Some of my happiest memories from childhood are the yearly trips to Jasper in the summer. Mom and dad in the front seat of the car, smoking and listening to John Denver, the dog draped around my mother’s neck, us girls in the back, no seat belts, legs hanging out the windows. Once we disembarked from the good ship Buick and unpacked, inevitably my dad would pull up a lawn chair beside the cabin, pop open a beer, and say, “I wonder what the poor people are doing today?”
I think this was his way of saying happiness is in the simplest things.
When we visited Athabasca Falls, which we did every year, he would hold my hand so tight my fingers still throb whenever I visit the Falls. To be truthful, even if I’m about to step off a curb I feel my father’s hand gripping mine.
Dad and my stepmum Shirley loved to go their granddaughter’s games and practices. I’m sure dad would have gone to his daughter’s games and practices if any of us had been interested in – or any good at – sports. My dad taught me many things but how to throw a ball was not one of them.
He did however, drive me to my art lessons and was always happy to look at my latest masterpieces. He loved all my drawings but was particularly proud of my illustration of Alfred E Newman from Mad Magazine. He often showed this one to people. I think he instinctively knew that comedy was the highest of art forms. If you’ve had a chance to look at some of the photographs we’ve brought today you’ll see a picture of my dad at the Smithsonian shaking hands with George W Bush. Obviously, this is a fake picture, but I remember he expressed disappointment that the fake Bill Cosby was not available that day. I don’t really recall what music my dad liked, but I know Bill Cosby’s comedy albums had frequent spins on the console stereo in our living room. Even as a kid, I had Cosby’s routines memorized. We all did.
One of my favourite memories of Dad is a trip my sister Sandra and I took in 1998 to Arizona to visit our snowbird parents in their natural winter habitat. I distinctly remember getting off the plane in Phoenix and being overwhelmed by the sheer number of deeply tanned, knee-socked older people in blinding white running shoes and shorts walking toward me. I moved to hug several men I thought were my father before I found my real dad…beaming as brightly as his shoes. Sandra and I laughed the whole time we were down there. In particular, we were greatly amused by the comedy routine on display in their living room each night, which usually began around 9:30. Dad would be sitting in his chair, Shirley on the couch. Both of them nodding off.
A few moments later…
“Hugh…you’re falling asleep!”
“You’re falling asleep. Are you wearing your hearing aids?”
And so it would continue for another hour until one of them finally gave in and went to bed, followed closely by the other.
When we visited the Grand Canyon, I remember standing several feet behind the railing, admiring the view, and dad came up behind me and said, “You’re standing too close.”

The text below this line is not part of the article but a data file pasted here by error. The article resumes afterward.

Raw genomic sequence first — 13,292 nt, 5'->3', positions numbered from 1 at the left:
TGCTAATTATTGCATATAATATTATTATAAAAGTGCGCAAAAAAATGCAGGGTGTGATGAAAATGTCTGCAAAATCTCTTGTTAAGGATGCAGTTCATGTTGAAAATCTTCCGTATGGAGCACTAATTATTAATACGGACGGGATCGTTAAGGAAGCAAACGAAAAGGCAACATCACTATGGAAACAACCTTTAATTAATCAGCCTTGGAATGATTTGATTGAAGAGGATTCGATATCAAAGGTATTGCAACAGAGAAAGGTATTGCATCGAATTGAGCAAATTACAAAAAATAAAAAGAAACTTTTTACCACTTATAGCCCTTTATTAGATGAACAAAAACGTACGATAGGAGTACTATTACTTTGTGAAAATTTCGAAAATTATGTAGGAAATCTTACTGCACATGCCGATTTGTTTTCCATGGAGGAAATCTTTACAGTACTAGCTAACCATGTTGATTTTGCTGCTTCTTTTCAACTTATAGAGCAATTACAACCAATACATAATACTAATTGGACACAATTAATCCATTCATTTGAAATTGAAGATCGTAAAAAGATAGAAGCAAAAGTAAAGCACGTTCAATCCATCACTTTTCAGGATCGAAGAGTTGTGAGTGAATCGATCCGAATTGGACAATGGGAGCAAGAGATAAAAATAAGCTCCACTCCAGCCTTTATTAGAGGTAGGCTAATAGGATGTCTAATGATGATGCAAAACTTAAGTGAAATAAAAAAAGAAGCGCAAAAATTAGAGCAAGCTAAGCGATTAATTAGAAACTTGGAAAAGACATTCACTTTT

My hand immediately started to throb.
About a week ago, when my dad was intubated and heavily sedated and not really focusing on anything or anybody, Joanne and I walked into the room and started chatting with him. After a moment or two, I said we should probably identify ourselves since he wasn’t wearing his hearing aids. In fact, he didn’t like wearing them at all and would often leave them on the dresser in his bedroom, ‘listening for prowlers’ as he told Shirley.
“Dad…it’s Joanne, the smart one.”
I replied, “No dad, she’s the tall one. I’m the smart one.”
He smiled. His smile. His very particular, very recognizable dad grin. Joanne and I looked at each other and laughed. We didn’t know at the time this was to be our last communication with him, he died on October 17, but now it seems fitting that it would be a smile. This is how I will remember my father.
With love, with appreciation, and always, always with a laugh.
[Addendum: I’ve uploaded better photos from a June 29 walk.]
Very often, after my work day is over, I walk over to Glenora to ‘pick up’ Tom and then we walk back to my place. It’s a relatively short walk, about 25 minutes, but I can make it longer by walking via Mackinnon Ravine, or finding different ways to get to where I’m going.
Today, I wandered around the old provincial museum grounds, which I haven’t been to in many years, and I’m not sure I ever walked around the perimeter, at least not unless I had aged relatives with me.
It’s such a beautiful piece of land, right above the river valley. I really like the new museum downtown but this location is unbeatable, and full of childhood memories. It’s possible the old museum will be torn down, and the grounds will no longer be accessible to the public. Who knows?
Walk while you can, and if you have a moment, sign the petition to save this beautiful piece of Edmonton’s history.
From the petition site, a little more about the museum (by June Acorn):
Built in 1965, the Alberta Provincial Museum Building on 102 Avenue and 129th Street in Edmonton stands as a true gem of modernist yet historic Alberta architecture. This beautiful structure is adorned by fossil-rich Tyndall Limestone from the Red River Formation, extensive marble interiors and exquisite brass fittings. The South face of the build has reproductions of the First Nations hieroglyphs of Writing-On-Stone Provincial park carved into the walls. The building is a cherished place for generations of Albertans and the site of many wonderful memories of learning and discovery. The grounds of the building are already a beautiful green space and the new building stands in elegant relation to the also historic Government House.